Fourth Estate, 2003
International bestseller describing the mathematics and history behind the greatest unsolved problem of mathematics: The Riemann Hypothesis. Sold over 100,000 copies, translated into 11 languages, and winner of two international prizes (The Peano Prize in Italy and The Sartorius Prize from Gottingen Academy of Science) for the best science book of the year and runner-up in the USA for the National Academies Communication Award.
“Written with incisive clarity, Marcus du Sautoy’s The Music of the Primes tells an enthralling story. The saga is also one of profoundly human passions and griefs, of rivalries and collaborative labours. In what are today somewhat tawdry times, the history of this great hunt is quite simply one of rare human dignity. Du Sautoy brings it to passionate life even for the layman. A book not to be put down.”
George Steiner’s Book of the Year in the Times Literary Supplement, December 5 2003.
“I was gripped by Marcus du Sautoy’s The Music of the Primes, an exploration of the mystery of prime numbers which has driven some mathematicians mad. I am innumerate, but this book is so well written, and tells its story so vividly and with such interesting human detail, that even I could follow much of it. I read every page, even those with lots of numbers on them.”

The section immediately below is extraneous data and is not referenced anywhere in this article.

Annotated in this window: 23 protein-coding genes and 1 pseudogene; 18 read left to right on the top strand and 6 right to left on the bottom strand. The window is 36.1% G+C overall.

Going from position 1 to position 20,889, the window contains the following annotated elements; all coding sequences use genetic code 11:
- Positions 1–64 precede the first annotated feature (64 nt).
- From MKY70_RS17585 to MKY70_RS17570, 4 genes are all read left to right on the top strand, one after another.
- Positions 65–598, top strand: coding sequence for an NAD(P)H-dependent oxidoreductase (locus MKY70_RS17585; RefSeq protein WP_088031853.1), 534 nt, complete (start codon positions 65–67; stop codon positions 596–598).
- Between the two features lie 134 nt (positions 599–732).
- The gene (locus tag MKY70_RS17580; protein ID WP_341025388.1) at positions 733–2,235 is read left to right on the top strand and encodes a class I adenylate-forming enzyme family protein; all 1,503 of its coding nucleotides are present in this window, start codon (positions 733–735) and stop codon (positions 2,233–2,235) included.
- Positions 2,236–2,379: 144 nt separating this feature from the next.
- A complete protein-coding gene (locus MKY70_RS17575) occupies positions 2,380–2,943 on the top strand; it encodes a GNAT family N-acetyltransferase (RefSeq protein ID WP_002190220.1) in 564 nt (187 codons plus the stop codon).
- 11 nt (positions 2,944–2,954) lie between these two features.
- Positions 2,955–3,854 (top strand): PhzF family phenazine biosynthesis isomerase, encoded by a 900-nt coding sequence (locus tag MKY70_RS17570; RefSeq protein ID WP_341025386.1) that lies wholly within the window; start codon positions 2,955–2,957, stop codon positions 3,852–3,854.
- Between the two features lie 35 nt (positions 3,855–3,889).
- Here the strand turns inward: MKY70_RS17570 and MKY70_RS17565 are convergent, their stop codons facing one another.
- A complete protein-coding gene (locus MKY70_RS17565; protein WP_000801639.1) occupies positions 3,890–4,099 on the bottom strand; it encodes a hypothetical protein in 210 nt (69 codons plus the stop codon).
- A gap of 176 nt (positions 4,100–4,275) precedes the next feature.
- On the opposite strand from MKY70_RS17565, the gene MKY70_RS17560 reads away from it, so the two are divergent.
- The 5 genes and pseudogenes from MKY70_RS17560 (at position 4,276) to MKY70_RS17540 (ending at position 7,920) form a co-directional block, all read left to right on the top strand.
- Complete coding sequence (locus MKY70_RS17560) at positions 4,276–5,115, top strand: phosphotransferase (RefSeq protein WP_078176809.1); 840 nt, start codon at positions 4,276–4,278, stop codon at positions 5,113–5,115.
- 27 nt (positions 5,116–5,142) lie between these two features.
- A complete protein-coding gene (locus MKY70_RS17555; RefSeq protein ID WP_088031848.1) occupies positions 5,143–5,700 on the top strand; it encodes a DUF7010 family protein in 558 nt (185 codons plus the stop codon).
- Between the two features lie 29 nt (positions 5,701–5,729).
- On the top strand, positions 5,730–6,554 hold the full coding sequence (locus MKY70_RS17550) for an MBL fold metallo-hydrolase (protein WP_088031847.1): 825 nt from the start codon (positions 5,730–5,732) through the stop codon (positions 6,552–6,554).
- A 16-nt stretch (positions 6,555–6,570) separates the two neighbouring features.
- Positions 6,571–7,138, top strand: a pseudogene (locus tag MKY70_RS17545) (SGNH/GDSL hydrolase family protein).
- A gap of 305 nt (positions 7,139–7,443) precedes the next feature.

Margaret Drabble’s Book of the Year in the Guardian, December 6 2003.
“The Music of the Primes: Searching to Solve the Greatest Mystery in Mathematics by Marcus du Sautoy is my pick of a wonderful crop of popular science books this year. We have entered a new age of eloquent, informed scientific communicators, so that even the most armchair of enthusiasts can get to grips with those key areas of knowledge which shape the world around us.”
Lisa Jardine’s Book of the Year in the Times, December 6 2003.
It was also picked by the Economist as one of their books of the year.
“An amazing book! Hugely enjoyable. I could not put it down once I had started. Du Sautoy provides a stunning journey into the world of primes, a journey made human and even more enthralling because he presents the personalities and lives of some of history’s greatest mathematicians with the same vividness and brilliance as he presents their ideas.”
Oliver Sacks, Author of The Man Who Mistook His Wife For a Hat.